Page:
What to consider when buying a PC monitor

You need to consider a variety of features and specifications when you buy a new monitor for your desktop PC.

Many users simply look for the most inexpensive display of a certain size, but this doesn’t necessarily mean you are getting the best value for your money.

There are large differences between different displays beyond their sizes and prices.

We have outlined some of the most important factors to consider when shopping for a new display below.

Resolution

Resolution refers to the number of pixels a screen can display. This is represented in a format such as 1,920 x 1,080 – which means that there are 1,920 pixels horizontally, and 1,080 vertically.

The higher the resolution, the better the quality of the image on your display.

Some common resolutions are listed from lowest to highest below.

  • HD – 1,360 x 768
  • HD+ – 1,600 x 900
  • Full HD – 1,920 x 1,080
  • QHD – 2,560 x 1,440
  • 4K UHD – 3,840 x 2,160

The resolution of a display is arguably more important than the monitor’s size. A 27-inch 4K monitor will almost certainly provide a better viewing experience than a slightly larger HD display, for example.

This makes resolution an important consideration for any user – from gamers and graphics editors to the everyday user who just wants to watch Netflix.

Contrast ratio and brightness

The contrast ratio of your display refers to how significant the difference is between the brightest and darkest light levels of your screen.

A higher contrast ratio means that there is more colour diversity on your display, which in turn means that your image is likely to look more defined and realistic.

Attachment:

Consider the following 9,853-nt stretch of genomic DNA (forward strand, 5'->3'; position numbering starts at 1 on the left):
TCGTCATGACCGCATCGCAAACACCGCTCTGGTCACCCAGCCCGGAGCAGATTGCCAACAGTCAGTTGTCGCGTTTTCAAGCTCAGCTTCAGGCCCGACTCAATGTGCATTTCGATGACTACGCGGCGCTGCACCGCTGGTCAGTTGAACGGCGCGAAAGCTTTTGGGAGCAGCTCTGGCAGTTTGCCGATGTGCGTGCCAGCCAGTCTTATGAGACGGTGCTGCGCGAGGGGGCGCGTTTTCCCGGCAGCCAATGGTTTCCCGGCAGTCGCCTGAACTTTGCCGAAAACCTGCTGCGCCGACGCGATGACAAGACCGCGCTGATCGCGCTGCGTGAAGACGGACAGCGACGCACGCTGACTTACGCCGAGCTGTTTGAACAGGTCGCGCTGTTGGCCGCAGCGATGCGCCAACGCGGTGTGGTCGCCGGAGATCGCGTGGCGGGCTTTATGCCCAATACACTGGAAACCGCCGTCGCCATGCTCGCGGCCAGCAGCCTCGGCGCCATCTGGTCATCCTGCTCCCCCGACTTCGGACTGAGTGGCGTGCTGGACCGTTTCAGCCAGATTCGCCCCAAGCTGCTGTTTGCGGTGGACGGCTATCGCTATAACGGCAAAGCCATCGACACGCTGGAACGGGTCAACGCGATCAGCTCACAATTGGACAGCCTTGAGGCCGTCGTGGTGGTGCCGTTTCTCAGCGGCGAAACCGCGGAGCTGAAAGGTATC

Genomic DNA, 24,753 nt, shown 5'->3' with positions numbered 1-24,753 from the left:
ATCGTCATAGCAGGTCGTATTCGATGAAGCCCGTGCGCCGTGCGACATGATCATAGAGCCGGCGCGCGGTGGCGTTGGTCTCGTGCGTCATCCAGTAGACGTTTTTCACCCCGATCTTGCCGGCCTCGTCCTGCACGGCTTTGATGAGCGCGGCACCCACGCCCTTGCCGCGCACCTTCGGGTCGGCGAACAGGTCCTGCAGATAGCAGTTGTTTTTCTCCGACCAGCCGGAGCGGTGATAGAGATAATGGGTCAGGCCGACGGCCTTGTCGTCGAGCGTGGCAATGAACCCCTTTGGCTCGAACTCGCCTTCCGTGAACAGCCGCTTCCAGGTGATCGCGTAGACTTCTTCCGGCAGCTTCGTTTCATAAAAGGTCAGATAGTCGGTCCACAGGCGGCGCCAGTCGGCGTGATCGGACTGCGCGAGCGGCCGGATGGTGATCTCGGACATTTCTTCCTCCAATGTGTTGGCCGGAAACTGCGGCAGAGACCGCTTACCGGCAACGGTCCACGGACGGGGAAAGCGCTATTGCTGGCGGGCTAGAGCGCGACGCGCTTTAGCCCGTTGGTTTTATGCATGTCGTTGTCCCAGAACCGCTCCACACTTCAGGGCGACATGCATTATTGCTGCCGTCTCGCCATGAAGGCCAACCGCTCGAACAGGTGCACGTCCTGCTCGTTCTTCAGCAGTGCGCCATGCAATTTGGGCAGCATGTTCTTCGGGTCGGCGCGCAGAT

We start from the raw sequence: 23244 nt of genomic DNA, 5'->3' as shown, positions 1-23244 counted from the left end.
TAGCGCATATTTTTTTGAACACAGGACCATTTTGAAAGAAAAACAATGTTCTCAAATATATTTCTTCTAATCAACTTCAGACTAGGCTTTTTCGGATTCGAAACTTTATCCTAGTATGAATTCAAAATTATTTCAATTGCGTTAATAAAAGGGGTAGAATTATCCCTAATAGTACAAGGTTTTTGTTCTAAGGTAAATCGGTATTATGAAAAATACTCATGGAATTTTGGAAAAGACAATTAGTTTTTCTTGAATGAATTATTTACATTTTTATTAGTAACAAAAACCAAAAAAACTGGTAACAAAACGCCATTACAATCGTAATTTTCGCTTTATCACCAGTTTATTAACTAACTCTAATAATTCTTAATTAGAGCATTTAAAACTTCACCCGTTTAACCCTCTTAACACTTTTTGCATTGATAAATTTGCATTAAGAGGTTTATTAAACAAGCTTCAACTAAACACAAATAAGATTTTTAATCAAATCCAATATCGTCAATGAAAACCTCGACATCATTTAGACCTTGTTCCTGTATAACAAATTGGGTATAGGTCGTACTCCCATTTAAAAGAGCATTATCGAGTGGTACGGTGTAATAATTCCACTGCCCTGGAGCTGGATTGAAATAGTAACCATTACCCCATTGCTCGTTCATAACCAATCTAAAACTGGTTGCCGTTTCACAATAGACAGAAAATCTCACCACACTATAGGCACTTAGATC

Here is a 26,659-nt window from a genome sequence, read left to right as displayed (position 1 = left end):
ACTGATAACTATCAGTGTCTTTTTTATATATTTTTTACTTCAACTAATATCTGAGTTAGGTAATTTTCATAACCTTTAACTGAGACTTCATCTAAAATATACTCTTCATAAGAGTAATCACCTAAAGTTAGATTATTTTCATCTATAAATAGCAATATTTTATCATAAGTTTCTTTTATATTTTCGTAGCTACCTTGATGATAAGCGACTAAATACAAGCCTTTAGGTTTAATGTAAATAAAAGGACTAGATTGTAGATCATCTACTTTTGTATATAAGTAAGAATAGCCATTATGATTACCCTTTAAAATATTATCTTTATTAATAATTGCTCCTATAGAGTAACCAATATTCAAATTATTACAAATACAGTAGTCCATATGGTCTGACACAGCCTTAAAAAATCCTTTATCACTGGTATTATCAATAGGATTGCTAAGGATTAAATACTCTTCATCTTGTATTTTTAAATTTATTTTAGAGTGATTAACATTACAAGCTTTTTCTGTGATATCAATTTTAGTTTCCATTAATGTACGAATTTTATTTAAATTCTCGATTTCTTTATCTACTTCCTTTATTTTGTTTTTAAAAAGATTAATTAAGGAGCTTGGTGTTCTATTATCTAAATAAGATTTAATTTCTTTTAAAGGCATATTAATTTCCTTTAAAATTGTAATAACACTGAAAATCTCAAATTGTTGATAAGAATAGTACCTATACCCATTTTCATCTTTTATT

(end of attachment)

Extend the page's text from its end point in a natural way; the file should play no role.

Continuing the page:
This is of particular importance to photo and video editors, as well as to designers – although it is also a worthwhile consideration for gamers, too.

The brightness of your display can also be a significant consideration when buying a monitor. Measured in candelas per square metre (cd/m2) or “nits”, a higher brightness level is usually considered to be better for image quality.

Viewing angle

The viewing angle of a PC refers to the angle from which you can view a monitor without the image and colours losing their accuracy.

The angle listed for a monitor refers to the entire angle that the image can be viewed from without the quality being affected. For example, a 160-degree viewing angle means you can view the display from 80 degrees to each side before the image and colours lose their accuracy.

Refresh rate

Refresh rate refers to the number of times per second that the image on a display will refresh itself.

This is of particular interest to gamers, as it means that their games will likely run smoother if their refresh rate is higher.

Standard displays usually offer a 60Hz refresh rate, but superior gaming monitors offer 120Hz or 144Hz displays, and there are even some displays that support 240Hz.

However, bigger refresh rates usually mean your graphics card will need to be fairly powerful to keep up with their rendering requirements.

Response time

Response time is another important consideration of gamers – particularly those who play high-octane shooting games.

It refers to how quickly your monitor can show image transitions, and means that FPS gamers can possibly get their first shot out before their opponents can.

This feature is generally less important to non-gaming users, but gamers should try to keep this at 5ms or lower.

Panel technology

Different panel technologies are of particular interest to certain types of users – making them an important consideration when buying a monitor.

  • Twisted Nematic (TN) is the most common type of display, and generally offers fast response times but with poor colour accuracy.
  • Vertical Alignment (VA) offers improved contrast ratios and colour accuracy at the expense of slower response times.
  • In-plane Switching (IPS) offers superior colour accuracy to VA displays, but also offer slower response times than TN displays.
  • Organic light-emitting diode (OLED) displays use the best current technology around. They offer better colour and image quality than the previous three displays, but come with an increased risk of screen burn and are generally less durable than other panels. They are very uncommon in the PC monitor market due to how expensive they are to produce.

Now read: ASUS launches insane gaming phone with 120Hz display

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What to consider when buying a PC monitor